A study conducted by researchers within Baylor Scott & White Research Institute, published in The BMJ (formerly the British Medical Journal), shows that women are under-represented among first authors of original research in high impact general medical journals.
The study investigated the representation of women among the first authors of original research articles published in the highest-ranked general medical journals over a period of 20 years. It found that, while the representation of women among first authors was significantly higher in 2014 than 20 years earlier, the numbers plateaued in recent years and declined in some journals. Additionally, significant differences in the representation of women were identified between journals.
"The underlying causes need to be investigated to help to identify practices and strategies to increase women's influence on and contributions to the evidence that will determine future healthcare policies and standards of clinical practice," Giovanni Filardo, PhD, MPH, and his co-authors wrote in the paper, titled "Trends and comparison of female first authorship in high impact medical journals: observational study (1994-2014)."
Dr. Filardo is director of epidemiology, office of the Chief Quality Officer, for Baylor Scott & White Health and Bradley Family Endowed Chair in Cardiovascular Epidemiology. He led the research team that conducted this study, which began as a project intended to provide hands-on research experience for the summer interns in his department.
"Women made meaningful gains in first authorship -- from 27% in 1994 to 37% in 2014," Dr. Filardo said. "However, since around 2009, female first authorship seems to have stagnated. Moreover, female first authorship declined from 2009 through 2014 compared with 1994 through 1998 in two of the journals with the highest impact factor in the world: The BMJ and the New England Journal of Medicine."
The results provide worrying evidence of a failure to further advance research authorship by women, as Kathryn M. Rexrode, MD, MPH, associate professor of medicine and faculty director of Office for Women's Careers at Harvard Medical School, Boston, states in an editorial accompanying The BMJ article: "Authorship is necessary for career progression and is also a symptom of success; it is the culmination of career development, mentorship, funding, and support. Gender inequity must therefore be tackled at the level of journals, universities, and funding agencies by training leaders to understand unconscious bias and by developing and implementing institutional policies that promote gender equity," Dr. Rexrode wrote.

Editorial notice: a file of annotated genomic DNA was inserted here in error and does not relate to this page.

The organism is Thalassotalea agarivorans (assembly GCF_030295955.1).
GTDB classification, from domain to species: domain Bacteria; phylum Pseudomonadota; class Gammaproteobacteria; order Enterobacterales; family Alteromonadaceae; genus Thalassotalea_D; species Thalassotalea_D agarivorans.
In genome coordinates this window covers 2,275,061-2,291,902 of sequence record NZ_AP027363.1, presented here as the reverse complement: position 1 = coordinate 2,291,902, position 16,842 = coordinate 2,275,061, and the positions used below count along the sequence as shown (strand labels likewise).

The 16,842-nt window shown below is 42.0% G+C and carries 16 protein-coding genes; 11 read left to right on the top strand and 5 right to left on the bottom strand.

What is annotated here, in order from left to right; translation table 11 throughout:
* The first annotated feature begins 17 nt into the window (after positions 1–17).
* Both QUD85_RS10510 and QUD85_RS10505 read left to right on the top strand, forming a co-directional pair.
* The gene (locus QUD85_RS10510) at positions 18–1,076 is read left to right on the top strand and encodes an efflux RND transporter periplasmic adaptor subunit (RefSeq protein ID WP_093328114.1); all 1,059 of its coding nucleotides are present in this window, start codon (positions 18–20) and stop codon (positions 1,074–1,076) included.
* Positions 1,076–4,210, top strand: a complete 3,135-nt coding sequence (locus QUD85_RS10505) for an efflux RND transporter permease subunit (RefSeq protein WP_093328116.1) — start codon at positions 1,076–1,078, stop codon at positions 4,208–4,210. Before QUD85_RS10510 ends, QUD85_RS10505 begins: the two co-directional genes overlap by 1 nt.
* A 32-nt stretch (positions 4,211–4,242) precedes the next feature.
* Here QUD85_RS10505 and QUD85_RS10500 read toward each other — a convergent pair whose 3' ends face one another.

Dr. David Ballard, MD, PhD, MSPH, FACP, chief quality officer for Baylor Scott & White Health, also views the finding that women continue to be underrepresented among the first authors of high impact original research as concerning.
"These are the research articles that drive health policy and clinical practice guidelines," he commented. "The fact that women are underrepresented among the lead authors of these articles means their evidence does not have the opportunity to be given the full weight it deserves in shaping how we deliver health care. Baylor Scott & White Health is proud to see a team of our researchers drawing attention to this issue -- and being given a forum for discussion by BMJ, which is one of the high impact journals they studied."
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